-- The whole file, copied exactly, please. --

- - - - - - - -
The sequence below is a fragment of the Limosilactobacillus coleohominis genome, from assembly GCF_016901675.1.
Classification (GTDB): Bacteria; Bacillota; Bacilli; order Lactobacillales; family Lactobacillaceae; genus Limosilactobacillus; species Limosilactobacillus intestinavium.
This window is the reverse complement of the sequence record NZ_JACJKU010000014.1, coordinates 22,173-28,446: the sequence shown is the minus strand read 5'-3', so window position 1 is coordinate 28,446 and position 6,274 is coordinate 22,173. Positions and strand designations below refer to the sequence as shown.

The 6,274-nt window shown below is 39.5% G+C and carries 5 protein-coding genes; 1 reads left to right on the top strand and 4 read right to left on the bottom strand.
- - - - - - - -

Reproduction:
The sequence below is a fragment of the Limosilactobacillus coleohominis genome, from assembly GCF_016901675.1.
Classification (GTDB): Bacteria; Bacillota; Bacilli; order Lactobacillales; family Lactobacillaceae; genus Limosilactobacillus; species Limosilactobacillus intestinavium.
This window is the reverse complement of the sequence record NZ_JACJKU010000014.1, coordinates 22,173-28,446: the sequence shown is the minus strand read 5'-3', so window position 1 is coordinate 28,446 and position 6,274 is coordinate 22,173. Positions and strand designations below refer to the sequence as shown.

The 6,274-nt window shown below is 39.5% G+C and carries 5 protein-coding genes; 1 reads left to right on the top strand and 4 read right to left on the bottom strand.